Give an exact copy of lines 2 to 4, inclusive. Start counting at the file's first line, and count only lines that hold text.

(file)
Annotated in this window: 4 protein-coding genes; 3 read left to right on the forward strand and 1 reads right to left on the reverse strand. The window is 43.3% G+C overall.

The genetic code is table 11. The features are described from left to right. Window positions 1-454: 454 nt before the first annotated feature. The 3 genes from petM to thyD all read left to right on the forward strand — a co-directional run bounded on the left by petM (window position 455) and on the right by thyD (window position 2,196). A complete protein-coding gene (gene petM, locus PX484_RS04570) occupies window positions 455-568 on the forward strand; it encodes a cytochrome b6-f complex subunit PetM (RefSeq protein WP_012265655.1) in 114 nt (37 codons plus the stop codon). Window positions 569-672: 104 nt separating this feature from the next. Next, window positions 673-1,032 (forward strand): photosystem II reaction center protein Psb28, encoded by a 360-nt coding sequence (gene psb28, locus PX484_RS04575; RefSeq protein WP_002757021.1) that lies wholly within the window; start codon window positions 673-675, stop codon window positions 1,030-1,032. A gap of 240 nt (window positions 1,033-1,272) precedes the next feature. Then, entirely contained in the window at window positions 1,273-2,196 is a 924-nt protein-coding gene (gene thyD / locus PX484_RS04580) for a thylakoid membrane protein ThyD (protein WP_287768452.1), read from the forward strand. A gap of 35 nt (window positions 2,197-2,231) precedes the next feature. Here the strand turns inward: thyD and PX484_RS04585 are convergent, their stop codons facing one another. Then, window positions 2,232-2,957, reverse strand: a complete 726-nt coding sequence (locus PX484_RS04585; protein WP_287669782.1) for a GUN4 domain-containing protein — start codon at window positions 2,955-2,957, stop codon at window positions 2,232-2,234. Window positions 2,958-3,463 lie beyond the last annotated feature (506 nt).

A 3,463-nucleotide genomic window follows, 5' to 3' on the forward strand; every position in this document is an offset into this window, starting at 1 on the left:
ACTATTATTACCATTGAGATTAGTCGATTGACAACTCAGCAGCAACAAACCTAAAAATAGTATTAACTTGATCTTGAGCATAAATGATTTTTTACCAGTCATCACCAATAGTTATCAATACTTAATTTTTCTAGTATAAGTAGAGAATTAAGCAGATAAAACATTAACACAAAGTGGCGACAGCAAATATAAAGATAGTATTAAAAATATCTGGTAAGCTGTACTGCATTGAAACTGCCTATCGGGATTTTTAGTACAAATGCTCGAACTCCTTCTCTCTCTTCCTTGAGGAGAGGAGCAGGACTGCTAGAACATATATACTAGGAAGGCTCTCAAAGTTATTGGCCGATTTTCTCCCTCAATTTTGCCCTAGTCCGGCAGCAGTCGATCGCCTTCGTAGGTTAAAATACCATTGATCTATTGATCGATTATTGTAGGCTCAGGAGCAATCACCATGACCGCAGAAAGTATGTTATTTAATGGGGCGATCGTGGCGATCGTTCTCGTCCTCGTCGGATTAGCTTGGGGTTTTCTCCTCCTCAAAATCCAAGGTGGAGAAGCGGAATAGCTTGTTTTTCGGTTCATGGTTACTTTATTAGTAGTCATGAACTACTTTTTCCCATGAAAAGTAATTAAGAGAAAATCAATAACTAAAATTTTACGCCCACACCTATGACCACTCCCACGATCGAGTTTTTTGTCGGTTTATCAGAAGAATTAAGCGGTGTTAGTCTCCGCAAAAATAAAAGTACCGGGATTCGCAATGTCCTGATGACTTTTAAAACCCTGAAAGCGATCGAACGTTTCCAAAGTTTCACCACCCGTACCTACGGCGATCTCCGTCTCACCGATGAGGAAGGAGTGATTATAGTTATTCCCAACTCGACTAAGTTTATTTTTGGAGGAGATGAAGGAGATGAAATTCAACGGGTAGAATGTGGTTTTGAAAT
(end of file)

The genetic code is table 11. The features are described from left to right. Window positions 1-454: 454 nt before the first annotated feature. The 3 genes from petM to thyD all read left to right on the forward strand — a co-directional run bounded on the left by petM (window position 455) and on the right by thyD (window position 2,196). A complete protein-coding gene (gene petM, locus PX484_RS04570) occupies window positions 455-568 on the forward strand; it encodes a cytochrome b6-f complex subunit PetM (RefSeq protein WP_012265655.1) in 114 nt (37 codons plus the stop codon). Window positions 569-672: 104 nt separating this feature from the next. Next, window positions 673-1,032 (forward strand): photosystem II reaction center protein Psb28, encoded by a 360-nt coding sequence (gene psb28, locus PX484_RS04575; RefSeq protein WP_002757021.1) that lies wholly within the window; start codon window positions 673-675, stop codon window positions 1,030-1,032. A gap of 240 nt (window positions 1,033-1,272) precedes the next feature. Then, entirely contained in the window at window positions 1,273-2,196 is a 924-nt protein-coding gene (gene thyD / locus PX484_RS04580) for a thylakoid membrane protein ThyD (protein WP_287768452.1), read from the forward strand. A gap of 35 nt (window positions 2,197-2,231) precedes the next feature. Here the strand turns inward: thyD and PX484_RS04585 are convergent, their stop codons facing one another. Then, window positions 2,232-2,957, reverse strand: a complete 726-nt coding sequence (locus PX484_RS04585; protein WP_287669782.1) for a GUN4 domain-containing protein — start codon at window positions 2,955-2,957, stop codon at window positions 2,232-2,234. Window positions 2,958-3,463 lie beyond the last annotated feature (506 nt).

A 3,463-nucleotide genomic window follows, 5' to 3' on the forward strand; every position in this document is an offset into this window, starting at 1 on the left:
ACTATTATTACCATTGAGATTAGTCGATTGACAACTCAGCAGCAACAAACCTAAAAATAGTATTAACTTGATCTTGAGCATAAATGATTTTTTACCAGTCATCACCAATAGTTATCAATACTTAATTTTTCTAGTATAAGTAGAGAATTAAGCAGATAAAACATTAACACAAAGTGGCGACAGCAAATATAAAGATAGTATTAAAAATATCTGGTAAGCTGTACTGCATTGAAACTGCCTATCGGGATTTTTAGTACAAATGCTCGAACTCCTTCTCTCTCTTCCTTGAGGAGAGGAGCAGGACTGCTAGAACATATATACTAGGAAGGCTCTCAAAGTTATTGGCCGATTTTCTCCCTCAATTTTGCCCTAGTCCGGCAGCAGTCGATCGCCTTCGTAGGTTAAAATACCATTGATCTATTGATCGATTATTGTAGGCTCAGGAGCAATCACCATGACCGCAGAAAGTATGTTATTTAATGGGGCGATCGTGGCGATCGTTCTCGTCCTCGTCGGATTAGCTTGGGGTTTTCTCCTCCTCAAAATCCAAGGTGGAGAAGCGGAATAGCTTGTTTTTCGGTTCATGGTTACTTTATTAGTAGTCATGAACTACTTTTTCCCATGAAAAGTAATTAAGAGAAAATCAATAACTAAAATTTTACGCCCACACCTATGACCACTCCCACGATCGAGTTTTTTGTCGGTTTATCAGAAGAATTAAGCGGTGTTAGTCTCCGCAAAAATAAAAGTACCGGGATTCGCAATGTCCTGATGACTTTTAAAACCCTGAAAGCGATCGAACGTTTCCAAAGTTTCACCACCCGTACCTACGGCGATCTCCGTCTCACCGATGAGGAAGGAGTGATTATAGTTATTCCCAACTCGACTAAGTTTATTTTTGGAGGAGATGAAGGAGATGAAATTCAACGGGTAGAATGTGGTTTTGAAAT